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Saturday 18 August 2018
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Rethinking end-of-term exams

TTUTA writes a weekly column for the Newsday called TTUTA on Tuesday.

As the term draws to a close, the nation’s schools are abuzz with the intense activities associated with examinations. Most parents are also anxious to know that their children are able to be successful at these examinations and will lend necessary support.

Unfortunately, there are still too many parents who are indifferent to the concept and this indifference is reflected in the attitude of their children toward their general schooling. It’s a stressful time for both students and teachers, especially at the end of such a long term.

At the level of the school, these examinations serve many purposes. Teachers use them to determine if learning/curriculum objectives are being achieved and the results also form part of the process of accountability to parents.

Unfortunately, in too many instances the results of the examinations do not inform subsequent practice. This continues to be a sad indictment on a system that is driven by an overloaded curriculum. In such a scenario, the focus of teaching is on covering content rather than ensuring that learning is taking place on the part of all students.

Our system of examinations is used as a tool to ensure the perpetuation of a social system of stratification, end-of-term examinations being the practice sessions for the prominent regional examinations.

The constraints imposed by these practices often result in teachers inadvertently focusing more on covering content within a certain timeframe, with the contingent fallout of some students being left behind. We are not suggesting here that assessments are not necessary; our concerns arise out of the ways in which they are administered and used. Assessments are standard elements of teaching and when linked to learning objectives provide the teacher and the school with data or meaningful and targeted educational planning aimed at improving student outcomes. Unfortunately, too often assessments morph quite easily into evaluation, causing the education purpose to become skewed.

This is an inevitable outcome of a system that is driven by high-stakes examinations, where education is equated to the passing of examinations and certification becomes the overall purpose of schooling.

In the ensuing scenario, the children are forgotten and undue pressure is placed on some to excel in these examination rituals. Thus, at this time of year there are thousands of students who are being placed under severe stress to perform well in their “tests” for it is part of the overall objective of “nailing” the exam.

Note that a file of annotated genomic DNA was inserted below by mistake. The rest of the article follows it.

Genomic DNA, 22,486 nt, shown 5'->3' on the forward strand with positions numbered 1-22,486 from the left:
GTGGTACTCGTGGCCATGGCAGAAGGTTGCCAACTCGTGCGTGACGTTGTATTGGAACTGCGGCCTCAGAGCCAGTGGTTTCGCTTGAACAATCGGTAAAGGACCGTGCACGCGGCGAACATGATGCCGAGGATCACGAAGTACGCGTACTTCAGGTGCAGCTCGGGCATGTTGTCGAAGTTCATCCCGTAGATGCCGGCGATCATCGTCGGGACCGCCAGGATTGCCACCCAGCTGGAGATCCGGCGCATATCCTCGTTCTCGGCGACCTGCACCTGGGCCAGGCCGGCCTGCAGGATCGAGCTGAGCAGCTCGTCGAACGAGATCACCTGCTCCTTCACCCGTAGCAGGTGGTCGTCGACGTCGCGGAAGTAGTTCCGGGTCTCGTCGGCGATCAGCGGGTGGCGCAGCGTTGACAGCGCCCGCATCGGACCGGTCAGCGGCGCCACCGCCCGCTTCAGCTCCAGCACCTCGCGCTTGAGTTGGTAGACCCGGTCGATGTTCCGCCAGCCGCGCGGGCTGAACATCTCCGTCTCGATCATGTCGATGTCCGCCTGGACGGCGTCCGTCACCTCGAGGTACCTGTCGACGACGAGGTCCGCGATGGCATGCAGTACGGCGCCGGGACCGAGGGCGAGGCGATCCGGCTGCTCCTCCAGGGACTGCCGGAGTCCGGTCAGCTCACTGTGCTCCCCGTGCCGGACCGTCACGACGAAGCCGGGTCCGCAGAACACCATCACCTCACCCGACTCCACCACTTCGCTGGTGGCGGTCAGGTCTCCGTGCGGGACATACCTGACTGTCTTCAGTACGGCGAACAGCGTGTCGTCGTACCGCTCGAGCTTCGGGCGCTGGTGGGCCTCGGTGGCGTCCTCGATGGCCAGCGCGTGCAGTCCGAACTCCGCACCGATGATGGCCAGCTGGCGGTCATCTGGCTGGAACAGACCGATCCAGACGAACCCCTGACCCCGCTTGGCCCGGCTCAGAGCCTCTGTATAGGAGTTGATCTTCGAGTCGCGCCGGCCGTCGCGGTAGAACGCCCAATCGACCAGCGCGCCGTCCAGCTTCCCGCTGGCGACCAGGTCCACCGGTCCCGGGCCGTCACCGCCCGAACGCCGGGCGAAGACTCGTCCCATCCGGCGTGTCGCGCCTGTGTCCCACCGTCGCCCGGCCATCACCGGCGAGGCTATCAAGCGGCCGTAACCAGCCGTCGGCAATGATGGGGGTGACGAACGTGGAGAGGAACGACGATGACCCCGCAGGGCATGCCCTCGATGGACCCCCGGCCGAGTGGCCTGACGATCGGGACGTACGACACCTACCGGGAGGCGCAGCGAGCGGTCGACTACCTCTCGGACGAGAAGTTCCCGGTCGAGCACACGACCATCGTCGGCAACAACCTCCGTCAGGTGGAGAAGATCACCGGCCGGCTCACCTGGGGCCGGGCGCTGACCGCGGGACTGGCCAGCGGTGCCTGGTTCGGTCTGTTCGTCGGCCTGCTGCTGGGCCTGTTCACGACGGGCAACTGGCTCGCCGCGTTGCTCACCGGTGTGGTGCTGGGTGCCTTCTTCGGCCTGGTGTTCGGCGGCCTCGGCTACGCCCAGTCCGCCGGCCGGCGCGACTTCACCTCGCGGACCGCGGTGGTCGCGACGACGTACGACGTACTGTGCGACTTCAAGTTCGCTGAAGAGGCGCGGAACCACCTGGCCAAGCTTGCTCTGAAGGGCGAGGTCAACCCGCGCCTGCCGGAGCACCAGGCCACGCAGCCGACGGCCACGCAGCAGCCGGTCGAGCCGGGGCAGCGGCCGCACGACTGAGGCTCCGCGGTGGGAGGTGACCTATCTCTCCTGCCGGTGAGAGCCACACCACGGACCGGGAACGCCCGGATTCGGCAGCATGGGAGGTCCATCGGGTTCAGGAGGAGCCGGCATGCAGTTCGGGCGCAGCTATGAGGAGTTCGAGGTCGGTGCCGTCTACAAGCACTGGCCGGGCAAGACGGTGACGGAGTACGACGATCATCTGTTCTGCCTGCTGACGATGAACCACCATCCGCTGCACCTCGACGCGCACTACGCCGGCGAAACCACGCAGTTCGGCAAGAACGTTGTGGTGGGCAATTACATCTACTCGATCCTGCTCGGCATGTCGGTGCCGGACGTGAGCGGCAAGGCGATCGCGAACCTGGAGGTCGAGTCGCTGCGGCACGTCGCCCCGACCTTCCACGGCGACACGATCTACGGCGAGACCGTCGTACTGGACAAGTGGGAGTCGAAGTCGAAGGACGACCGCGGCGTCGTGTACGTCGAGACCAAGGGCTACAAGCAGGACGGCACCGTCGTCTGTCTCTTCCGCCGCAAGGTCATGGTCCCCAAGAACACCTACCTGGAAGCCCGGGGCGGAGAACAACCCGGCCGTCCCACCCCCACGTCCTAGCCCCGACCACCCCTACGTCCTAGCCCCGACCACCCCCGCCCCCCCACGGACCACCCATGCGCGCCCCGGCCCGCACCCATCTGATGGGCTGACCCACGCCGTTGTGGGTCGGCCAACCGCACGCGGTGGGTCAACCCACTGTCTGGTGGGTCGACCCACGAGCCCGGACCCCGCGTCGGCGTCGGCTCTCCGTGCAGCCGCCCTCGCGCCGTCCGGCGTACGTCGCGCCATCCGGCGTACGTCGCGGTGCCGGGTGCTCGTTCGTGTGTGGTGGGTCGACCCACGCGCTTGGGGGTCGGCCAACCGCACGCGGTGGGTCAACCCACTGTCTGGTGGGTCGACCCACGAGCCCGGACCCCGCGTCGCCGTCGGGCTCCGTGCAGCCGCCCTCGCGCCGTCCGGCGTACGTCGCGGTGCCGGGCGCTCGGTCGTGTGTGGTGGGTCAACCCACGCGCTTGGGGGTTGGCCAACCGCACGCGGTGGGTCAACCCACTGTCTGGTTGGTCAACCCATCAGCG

What further compounds our situation is the fact that most of our examinations are pitched at the lowest levels of learning, namely remember, understand and apply. These levels of learning lend themselves readily to traditional “tests” and are thus the most common approaches employed in most schools.

It is worth reminding us all that in some education systems that are considered successful, high-stakes examinations/tests are de-emphasised and rather viewed as detrimental to the overall purpose of education. Instead, the focus is on formative assessment; that is, using assessment to inform curriculum decision-making and programme improvement to facilitate student learning.

Testing students at the higher levels of learning, namely analyse, evaluate and create, incurs a greater amount of effort on the part of school officials, takes a longer period of time but in the long term is a more authentic assessment approach.

This is where we ought to be focusing as a school system if we are truly desirous of ensuring that education is about human capital development. Consistent poor performances in end-of-term examinations lead to children having poor self-esteem and their approach and attitude to school can be negatively affected. Not all learning needs to be assessed by means of written summative examinations. There are other assessment tools that can yield more authentic and relevant data about what children know and are able to do. This will require a desire to do things differently, as well as a different perspective on the role of assessment in the teaching and learning process. If we want to see change and improvement in the system, we need to do some things differently.

While no one will argue for the complete elimination of end-of-term tests, they must be placed in the overall context of educational purpose and objective. Schools are places where children are given the opportunity to realise their maximum human potential and traditional tests very often inhibit this objective from being achieved.

It is therefore important that end-of-term examinations are placed and conducted in their rightful context — something for us to think about.


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